Stray: Reviewing the internet's favorite sci-fi cat explorer.
Everyone and their mother has heard of Stray, featuring the internet's favorite cat. Stray became the most wishlisted game on Steam, and now it's taken the crown as Steam's most positively reviewed game, beating out God of War. With nothing but hype reviews, I've seen a few skeptics come out-- can it be that good? Hopefully, my review can help those on the fence. I'm not here to convince you to play but to provide my two cents on my gameplay experience so you can form your own decision.
Here are a couple of notes and comments I'll get out of the way first that'll influence my take:
- The less you know about the plot going in, the better IMO. I worked hard to avoid reading/seeing anything specific about Stray before starting, and I felt it benefitted my gameplay experience. So, accordingly, I'm not going to address much in terms of the actual story because even a hint of it could spoil something larger.
- For transparency, I haven't beat the game yet, but I'm about halfway through it, maybe further than that. I'm playing on my PS5 and would recommend playing this on a console instead of a PC (if possible). Reasoning? The haptics on the PS controllers enhances the gameplay phenomenally, and I can't imagine playing the game without the extra sensory details. I get to feel the cat purr through the controller! Some people prefer PC, but this is my two cents on it. (That said, some of the new Stray mods are horrifyingly amazing, which only PC can handle.)
- Some Stray reviews I saw netted their ranking in the B-range for things like graphics quality and game length. Be mindful that this game is 30-odd bucks and made by an indie studio. It feels unfair to rank an indie game lower for graphics quality because not every game needs to (nor should!) look photo realistic. Their team put their money and time into making the environments look phenomenal, so I'm not miffed I can't see every individual cat hair.
All that aside, here is what my Stray gameplay experience has been and my feelings on the game:
The level and environment design are where Stray truly shines. The exploration in this game felt atmospheric, with level designing that fostered exploration. The game is not precisely open-world; clearly, there are areas that corral players into a single line of action because the story demands it, but I never felt my agency was restricted in that regard or that I couldn't explore somewhere that piqued my interest. Many settings that were open for exploration had fun trinkets hidden for players to find, and visually speaking, the worldbuilding was immersive and fun to explore. I spent a decent amount of time just wandering the streets, admiring all the visual detail the developers put into the world. Stray encourages playfulness, and there were areas I could catnap, tear up carpet/couches, scratch on doors/walls, and be generally mischievous. This mischievous behavior is not only encouraged but is rewarded and at points required, which won points with me; if you're playing a cat, then the game's mechanics should support that, which Stray does well.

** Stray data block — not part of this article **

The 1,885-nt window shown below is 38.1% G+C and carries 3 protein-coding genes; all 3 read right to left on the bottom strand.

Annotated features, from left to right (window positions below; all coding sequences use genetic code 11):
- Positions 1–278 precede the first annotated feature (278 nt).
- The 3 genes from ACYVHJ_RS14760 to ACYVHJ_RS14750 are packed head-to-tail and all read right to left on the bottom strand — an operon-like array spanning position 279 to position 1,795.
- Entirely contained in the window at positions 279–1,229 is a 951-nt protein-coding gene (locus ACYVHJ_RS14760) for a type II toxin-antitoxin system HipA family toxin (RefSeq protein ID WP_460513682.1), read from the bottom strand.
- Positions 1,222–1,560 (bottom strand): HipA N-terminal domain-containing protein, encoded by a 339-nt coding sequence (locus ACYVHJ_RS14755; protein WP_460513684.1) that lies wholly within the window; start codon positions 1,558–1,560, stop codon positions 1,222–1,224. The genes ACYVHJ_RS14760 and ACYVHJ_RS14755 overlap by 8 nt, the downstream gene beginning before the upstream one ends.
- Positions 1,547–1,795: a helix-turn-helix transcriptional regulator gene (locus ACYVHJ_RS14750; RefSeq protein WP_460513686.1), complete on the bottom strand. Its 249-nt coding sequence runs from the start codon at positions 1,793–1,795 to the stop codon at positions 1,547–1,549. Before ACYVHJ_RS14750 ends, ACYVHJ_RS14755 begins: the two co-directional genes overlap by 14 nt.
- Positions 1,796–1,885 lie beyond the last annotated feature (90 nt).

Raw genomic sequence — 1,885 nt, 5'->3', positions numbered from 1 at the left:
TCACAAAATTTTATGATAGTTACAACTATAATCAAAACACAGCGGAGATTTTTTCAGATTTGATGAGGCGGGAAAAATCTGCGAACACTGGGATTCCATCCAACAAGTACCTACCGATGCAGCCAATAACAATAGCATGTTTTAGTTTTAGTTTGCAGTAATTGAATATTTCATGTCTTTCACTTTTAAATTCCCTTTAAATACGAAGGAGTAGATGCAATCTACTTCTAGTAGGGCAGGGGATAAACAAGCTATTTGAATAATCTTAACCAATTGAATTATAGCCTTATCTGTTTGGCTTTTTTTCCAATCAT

There were certain limitations in the gameplay they could have pushed further, especially in combat; calling the game's action 'combat' isn't the correct term either, as 'encounters' would likely be a better word. You're playing a regular cat in the game, and while this cat has an extreme sense of intelligence and a fun gadget or two to aid gameplay, ultimately you're not going to be in any "traditional" combat. Your choices are limited to outmaneuvering your foes, and in some cases, using gadgets to beat them-- but the execution of using those gadgets is pretty straightforward and not incredibly interesting. When the action picked up, player agency dwindled, and I found encounters were more of a process than a true challenge. If you're someone who wants consistent excitement/action, you may find yourself bored with many sections of the game since so much of the gameplay emphasizes the puzzler-explorer element of it.
This game has a strong sense of worldbuilding, but it never felt lore-dump heavy. Encounters with NPCs are condensed down to one or two lines and provide more of a feel for the reality you're in rather than creating foundations of lore or history. This was good and bad-- I had the urge, like in many RPGs, to constantly want to talk to those in the world, but their limited dialogue quickly cut that out, and I focused my time on exploration instead. It makes sense, considering you're playing a cat that cannot speak, but it still felt like there could have been slightly more. Despite the lack of dialogue from minor NPCs, the main characters of this game have compelling backstories. The worldbuilding and storytelling executed through exploration and discovery have felt human and intriguing.
All in all, I've really enjoyed my time in Stray so far and would recommend it to just about anyone. I thought the development team took their time, and you can see the efforts of their labors in the environments and in the level design. It's been a really cool story, and I think their team had a unique idea and executed it well. Stray could've easily felt like other games, but its originality and heart won out. I expect some big prizes for this game and development team in the future.
Are you the type that has to see gameplay to be sold? You can watch the first 16 minutes of gameplay via IGN.
What are your thoughts on the game? Have you played Stray, or has this convinced you to pick it up? Drop your thoughts in the comments below!